If the discussion had been between two politics majors or really any two people slightly less hungry and slightly more knowledgeable, I assume the conversation wouldn’t have ended there. Perhaps a heated debate charged with liberal biases and conservative ties would have ensued. Obama was distracted and unenthusiastic. Romney didn’t offer specifics. Obama looked like this. Romney shouldn’t have done that. But CNN’s Twitter feed made it clear that Romney had won, so what would be the point? My mouth was full anyway.
Instead, I wondered if I, too, could spare myself the hour-and-a-half-long debate video by only reading political tweets. However, after looking at news outlets’ tweets from Oct. 3 and subsequently watching the debate footage, I felt that only by watching did I consider myself truly “informed.” And yet, after watching the debate, I came to the same conclusion that the tweets had. Romney had won. Moreover, if you’d asked me to give summaries of the most important points, I probably would have given you answers quite similar to the tweets I’d read. There’s only so much that stands out in a full hour-and-a-half, and it turns out most of it can be reiterated in 140 characters. I hate to admit it, but my 10 minutes on Twitter and my 90 minutes of TV had left me with uncomfortably similar results.
I suppose there is something to be said for the speed and ease that Twitter provides to its users. Instead of having to set aside an hour-and-a-half in the place of that paper or sports practice or dance rehearsal, I can get short updates to my phone and still fulfill my other comitments. In the end, we all come away with the same quotations and statistics. It’s a paring down of information, no more than a brief overview, that brings politics into the realm of popular social media. With constant pushes to increase voter participation, the young vote in particular, modern technology is an obvious means of attracting an audience that would be otherwise alienated by the length and, often, the lack of entertainment intrinsic to a presidential debate. Twitter remedies these deterrents.
Television surpassed radio coverage of presidential debates in much the same way. In 1960, the year of the first televised debate between John F. Kennedy and Richard Nixon, television was the new technology. The debates moved from solely discussion to a comparison of appearance and demeanor. Thus, it was no surprise that those who heard the debate on the radio believed that Nixon had won while those who saw the young, handsome Kennedy pitted against his sweaty, sickly counterpart thought otherwise. The debates were no longer about policy or position, but the people touting them.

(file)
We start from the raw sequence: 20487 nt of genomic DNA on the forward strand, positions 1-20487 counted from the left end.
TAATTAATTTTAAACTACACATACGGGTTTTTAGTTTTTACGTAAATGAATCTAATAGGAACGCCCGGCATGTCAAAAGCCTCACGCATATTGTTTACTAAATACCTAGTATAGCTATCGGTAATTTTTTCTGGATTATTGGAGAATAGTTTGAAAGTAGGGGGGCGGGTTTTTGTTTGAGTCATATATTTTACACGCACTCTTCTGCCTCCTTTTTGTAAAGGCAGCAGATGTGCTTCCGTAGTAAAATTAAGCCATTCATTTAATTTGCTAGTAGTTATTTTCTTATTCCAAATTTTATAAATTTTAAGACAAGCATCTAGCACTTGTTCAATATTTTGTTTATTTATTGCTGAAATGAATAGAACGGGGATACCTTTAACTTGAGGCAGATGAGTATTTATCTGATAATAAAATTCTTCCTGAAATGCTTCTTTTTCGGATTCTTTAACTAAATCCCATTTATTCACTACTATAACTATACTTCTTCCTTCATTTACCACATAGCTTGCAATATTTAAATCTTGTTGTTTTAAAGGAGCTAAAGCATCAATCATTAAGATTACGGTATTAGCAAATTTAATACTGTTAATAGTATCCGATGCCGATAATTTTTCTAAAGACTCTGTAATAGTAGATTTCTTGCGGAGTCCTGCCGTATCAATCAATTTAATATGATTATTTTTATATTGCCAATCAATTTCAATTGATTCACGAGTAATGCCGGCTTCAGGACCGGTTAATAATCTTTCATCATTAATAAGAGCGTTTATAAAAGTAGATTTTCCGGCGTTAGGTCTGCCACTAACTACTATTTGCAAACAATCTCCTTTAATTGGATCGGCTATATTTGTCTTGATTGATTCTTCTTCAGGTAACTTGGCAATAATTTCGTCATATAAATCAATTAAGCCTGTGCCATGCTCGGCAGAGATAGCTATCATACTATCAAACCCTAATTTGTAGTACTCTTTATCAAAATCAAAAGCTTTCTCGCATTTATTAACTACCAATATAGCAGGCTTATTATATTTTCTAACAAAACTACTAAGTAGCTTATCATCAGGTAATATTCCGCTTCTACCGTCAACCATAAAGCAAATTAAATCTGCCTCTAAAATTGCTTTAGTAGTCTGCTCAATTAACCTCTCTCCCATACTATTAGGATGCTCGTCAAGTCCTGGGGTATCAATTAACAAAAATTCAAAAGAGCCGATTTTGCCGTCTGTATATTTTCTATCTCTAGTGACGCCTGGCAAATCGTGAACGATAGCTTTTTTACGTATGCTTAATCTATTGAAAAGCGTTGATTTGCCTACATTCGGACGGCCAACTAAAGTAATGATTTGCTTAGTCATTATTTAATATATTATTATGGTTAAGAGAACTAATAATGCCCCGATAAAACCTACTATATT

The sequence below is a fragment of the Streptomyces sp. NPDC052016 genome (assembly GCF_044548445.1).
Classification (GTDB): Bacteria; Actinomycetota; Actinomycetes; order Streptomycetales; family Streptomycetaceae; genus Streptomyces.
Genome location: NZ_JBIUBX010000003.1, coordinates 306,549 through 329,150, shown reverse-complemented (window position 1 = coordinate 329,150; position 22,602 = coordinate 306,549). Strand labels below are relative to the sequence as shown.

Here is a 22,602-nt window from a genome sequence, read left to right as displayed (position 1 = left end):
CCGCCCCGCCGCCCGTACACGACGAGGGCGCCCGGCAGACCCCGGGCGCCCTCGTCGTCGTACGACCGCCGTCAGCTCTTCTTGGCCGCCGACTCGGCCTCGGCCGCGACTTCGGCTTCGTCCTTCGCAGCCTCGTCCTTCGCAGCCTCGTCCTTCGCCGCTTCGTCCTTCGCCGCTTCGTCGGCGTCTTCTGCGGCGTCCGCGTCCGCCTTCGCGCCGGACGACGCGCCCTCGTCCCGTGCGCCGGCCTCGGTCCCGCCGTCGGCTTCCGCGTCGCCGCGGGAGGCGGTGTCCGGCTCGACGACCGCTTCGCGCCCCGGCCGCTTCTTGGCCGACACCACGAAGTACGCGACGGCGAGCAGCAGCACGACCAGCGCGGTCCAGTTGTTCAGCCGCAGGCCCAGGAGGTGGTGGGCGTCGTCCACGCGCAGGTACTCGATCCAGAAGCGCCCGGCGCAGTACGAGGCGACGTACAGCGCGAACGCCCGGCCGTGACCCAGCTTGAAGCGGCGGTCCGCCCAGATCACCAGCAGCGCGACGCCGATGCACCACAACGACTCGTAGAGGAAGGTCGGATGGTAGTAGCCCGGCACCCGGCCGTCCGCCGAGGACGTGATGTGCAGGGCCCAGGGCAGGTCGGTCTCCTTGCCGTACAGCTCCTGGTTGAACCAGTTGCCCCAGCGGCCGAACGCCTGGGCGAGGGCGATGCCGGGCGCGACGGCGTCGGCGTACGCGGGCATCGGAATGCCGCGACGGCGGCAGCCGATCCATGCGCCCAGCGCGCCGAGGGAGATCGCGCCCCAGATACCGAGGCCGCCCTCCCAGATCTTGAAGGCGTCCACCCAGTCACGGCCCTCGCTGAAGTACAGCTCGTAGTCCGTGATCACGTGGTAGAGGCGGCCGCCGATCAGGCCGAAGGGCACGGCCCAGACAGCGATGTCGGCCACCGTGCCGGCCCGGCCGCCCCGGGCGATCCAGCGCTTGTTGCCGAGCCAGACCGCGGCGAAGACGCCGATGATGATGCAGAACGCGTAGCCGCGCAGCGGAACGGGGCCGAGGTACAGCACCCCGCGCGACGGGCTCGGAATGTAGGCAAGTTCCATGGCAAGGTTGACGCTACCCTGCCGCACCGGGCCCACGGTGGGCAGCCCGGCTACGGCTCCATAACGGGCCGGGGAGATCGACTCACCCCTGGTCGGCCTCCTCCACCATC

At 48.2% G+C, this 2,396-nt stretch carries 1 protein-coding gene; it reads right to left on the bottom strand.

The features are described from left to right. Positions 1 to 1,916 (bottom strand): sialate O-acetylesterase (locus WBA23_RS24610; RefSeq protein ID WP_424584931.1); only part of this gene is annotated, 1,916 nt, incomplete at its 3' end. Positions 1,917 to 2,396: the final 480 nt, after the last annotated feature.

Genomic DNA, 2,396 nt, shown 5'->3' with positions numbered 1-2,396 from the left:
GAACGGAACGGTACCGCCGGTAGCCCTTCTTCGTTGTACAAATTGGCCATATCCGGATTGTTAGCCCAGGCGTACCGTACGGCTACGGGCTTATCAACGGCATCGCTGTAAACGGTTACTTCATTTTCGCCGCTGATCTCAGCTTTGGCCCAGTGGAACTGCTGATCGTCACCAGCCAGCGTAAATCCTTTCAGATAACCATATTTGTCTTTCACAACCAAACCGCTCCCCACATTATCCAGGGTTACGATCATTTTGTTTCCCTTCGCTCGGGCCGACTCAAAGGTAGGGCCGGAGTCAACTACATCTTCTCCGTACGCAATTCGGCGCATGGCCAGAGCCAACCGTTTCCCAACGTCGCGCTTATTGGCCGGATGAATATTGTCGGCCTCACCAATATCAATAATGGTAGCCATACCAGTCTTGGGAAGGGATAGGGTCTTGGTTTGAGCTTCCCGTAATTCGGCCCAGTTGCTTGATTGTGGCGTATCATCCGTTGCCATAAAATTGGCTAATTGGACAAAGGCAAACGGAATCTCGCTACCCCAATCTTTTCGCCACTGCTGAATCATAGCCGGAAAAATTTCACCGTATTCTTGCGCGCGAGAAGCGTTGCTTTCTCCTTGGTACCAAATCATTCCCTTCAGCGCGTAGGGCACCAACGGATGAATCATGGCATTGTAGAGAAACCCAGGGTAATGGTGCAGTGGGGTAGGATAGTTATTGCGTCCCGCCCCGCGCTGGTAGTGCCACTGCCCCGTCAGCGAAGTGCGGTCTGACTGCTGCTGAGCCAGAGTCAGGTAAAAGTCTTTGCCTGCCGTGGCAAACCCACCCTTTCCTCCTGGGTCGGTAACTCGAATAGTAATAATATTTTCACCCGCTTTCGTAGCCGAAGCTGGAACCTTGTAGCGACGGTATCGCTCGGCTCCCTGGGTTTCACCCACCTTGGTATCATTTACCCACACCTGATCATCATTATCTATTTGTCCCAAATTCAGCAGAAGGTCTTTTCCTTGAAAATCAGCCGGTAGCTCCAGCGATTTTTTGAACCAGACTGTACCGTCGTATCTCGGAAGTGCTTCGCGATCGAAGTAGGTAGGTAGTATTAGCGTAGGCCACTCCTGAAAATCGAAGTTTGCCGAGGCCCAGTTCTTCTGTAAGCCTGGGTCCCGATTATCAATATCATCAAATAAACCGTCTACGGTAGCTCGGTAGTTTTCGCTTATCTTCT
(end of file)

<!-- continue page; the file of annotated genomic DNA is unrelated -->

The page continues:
Now, as the presidential debates move to the Twittersphere, there may indeed be a parallel shift. Primarily with the younger set, Twitter does stand as a source of information on the long and monotonous back-and-forth performance that is the presidential debate. But with Twitter, we move even further from the policies, past the people touting them and into short, provocative statements. News outlets are limited to 140 characters, leading them to pick only those short statements that are the most memorable and, all too often, these statements are the ones that ignite passions rather than explain political plans. After all, these outlets want to entertain viewers. With references to Big Bird at their disposable, why go with a been-there-done-that quote about health care? Where it was appearance that began to matter 50 years ago, it is now pithy, entertaining simplicity that points to a winner.
Despite the speed and ease of this mode of political engagement, we must consider the disadvantages that come with this impending shift from the original policy first mentality. Appearances began to overshadow what was being said in 1960. And now 140 characters threaten to pull us even further from the big picture by leaving us more vulnerable to media bias. In Philip Mooney’s recent column, Televised debates, he suggests that debates have already lost their intrinsic value as they have become only what the pundits make of them. Twitter, if it is used as one’s main source of coverage, grants these media pundits even greater control over what information is passed to the voter by their choice of what is and what is not tweet-worthy. I am by no means claiming that Twitter will usurp television as the main platform for debate coverage as was the case 50 years ago with the radio. I suggest only that it will shift our attention away from a fair judgment of the proposed policies once again.
The difference between the debate of 1960 and this year’s, however, is that there is little discrepancy as to who won, unlike the outcome of the Kennedy/Nixon debate. Despite media bias, then, is it possible that Twitter is as successful in focusing attention on the facts as TV was, and is? Both my watching TV and my reading Twitter left me with the same conclusion — that Romney had won — and with the same memorable details.
Perhaps my resistance to Twitter comes only from habit and a misconstrued, inflated perception of what it means to be “informed.” Is Twitter maybe “good enough?” In this fast-paced, technology-driven society, will 140 characters suffice? I’d like to say no. But 10.3 million tweets over the course of 90 minutes, as reported by Forbes, may suggest otherwise.
Chelsea Jones is a sophomore from Ridgefield, Conn. She can be reached at firstname.lastname@example.org.
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